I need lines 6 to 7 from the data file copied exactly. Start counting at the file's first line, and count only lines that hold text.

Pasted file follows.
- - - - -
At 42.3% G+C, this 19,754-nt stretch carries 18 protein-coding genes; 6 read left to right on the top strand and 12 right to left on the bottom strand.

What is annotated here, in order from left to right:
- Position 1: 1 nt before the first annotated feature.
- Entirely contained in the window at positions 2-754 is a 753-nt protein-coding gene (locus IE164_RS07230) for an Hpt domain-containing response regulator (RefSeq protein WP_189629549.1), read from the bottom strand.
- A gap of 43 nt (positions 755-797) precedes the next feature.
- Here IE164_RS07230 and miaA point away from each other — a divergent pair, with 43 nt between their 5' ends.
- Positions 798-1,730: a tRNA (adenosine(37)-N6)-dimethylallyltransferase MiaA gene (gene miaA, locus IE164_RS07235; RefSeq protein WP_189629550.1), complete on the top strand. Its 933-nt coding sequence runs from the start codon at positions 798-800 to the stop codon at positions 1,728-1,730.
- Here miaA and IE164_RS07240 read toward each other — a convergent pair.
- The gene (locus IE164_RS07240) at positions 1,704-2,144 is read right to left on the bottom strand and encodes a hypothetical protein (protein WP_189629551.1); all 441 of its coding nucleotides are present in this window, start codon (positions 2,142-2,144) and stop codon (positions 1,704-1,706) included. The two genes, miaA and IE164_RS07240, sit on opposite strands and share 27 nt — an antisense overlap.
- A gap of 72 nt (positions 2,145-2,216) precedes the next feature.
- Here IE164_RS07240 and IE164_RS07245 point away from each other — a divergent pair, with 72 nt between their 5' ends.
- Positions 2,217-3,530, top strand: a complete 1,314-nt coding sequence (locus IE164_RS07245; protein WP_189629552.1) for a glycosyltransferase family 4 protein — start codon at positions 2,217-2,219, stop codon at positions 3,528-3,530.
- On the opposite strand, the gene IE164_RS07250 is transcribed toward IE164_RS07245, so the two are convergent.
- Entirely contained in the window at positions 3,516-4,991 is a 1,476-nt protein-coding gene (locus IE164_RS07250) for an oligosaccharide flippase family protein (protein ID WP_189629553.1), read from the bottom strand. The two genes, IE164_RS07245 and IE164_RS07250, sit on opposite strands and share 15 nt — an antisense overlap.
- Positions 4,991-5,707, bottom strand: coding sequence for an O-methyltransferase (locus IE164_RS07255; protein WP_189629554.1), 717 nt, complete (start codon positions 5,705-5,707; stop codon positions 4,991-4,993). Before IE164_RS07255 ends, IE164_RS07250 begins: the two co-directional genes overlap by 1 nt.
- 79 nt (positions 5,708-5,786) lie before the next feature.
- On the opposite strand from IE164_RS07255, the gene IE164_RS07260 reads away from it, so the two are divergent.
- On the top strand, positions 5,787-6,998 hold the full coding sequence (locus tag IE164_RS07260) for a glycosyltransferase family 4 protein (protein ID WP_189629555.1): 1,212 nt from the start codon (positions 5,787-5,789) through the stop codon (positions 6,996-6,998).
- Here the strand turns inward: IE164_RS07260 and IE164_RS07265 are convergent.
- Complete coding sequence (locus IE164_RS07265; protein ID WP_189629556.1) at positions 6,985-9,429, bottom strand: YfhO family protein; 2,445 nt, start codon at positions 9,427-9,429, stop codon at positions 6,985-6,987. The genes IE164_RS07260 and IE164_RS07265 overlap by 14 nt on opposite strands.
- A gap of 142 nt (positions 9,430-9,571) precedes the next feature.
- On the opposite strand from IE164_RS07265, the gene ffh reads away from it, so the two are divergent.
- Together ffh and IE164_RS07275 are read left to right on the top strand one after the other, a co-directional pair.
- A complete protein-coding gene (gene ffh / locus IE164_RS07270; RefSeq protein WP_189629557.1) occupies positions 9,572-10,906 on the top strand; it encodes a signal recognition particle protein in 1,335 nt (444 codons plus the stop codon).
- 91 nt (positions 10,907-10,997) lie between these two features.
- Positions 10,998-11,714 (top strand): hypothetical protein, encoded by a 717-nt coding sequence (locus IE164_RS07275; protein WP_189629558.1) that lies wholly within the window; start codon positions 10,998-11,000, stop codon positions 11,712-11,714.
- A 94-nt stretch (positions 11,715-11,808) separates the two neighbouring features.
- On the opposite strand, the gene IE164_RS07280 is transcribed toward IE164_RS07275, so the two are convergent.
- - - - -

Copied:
- Here IE164_RS07230 and miaA point away from each other — a divergent pair, with 43 nt between their 5' ends.
- Positions 798-1,730: a tRNA (adenosine(37)-N6)-dimethylallyltransferase MiaA gene (gene miaA, locus IE164_RS07235; RefSeq protein WP_189629550.1), complete on the top strand. Its 933-nt coding sequence runs from the start codon at positions 798-800 to the stop codon at positions 1,728-1,730.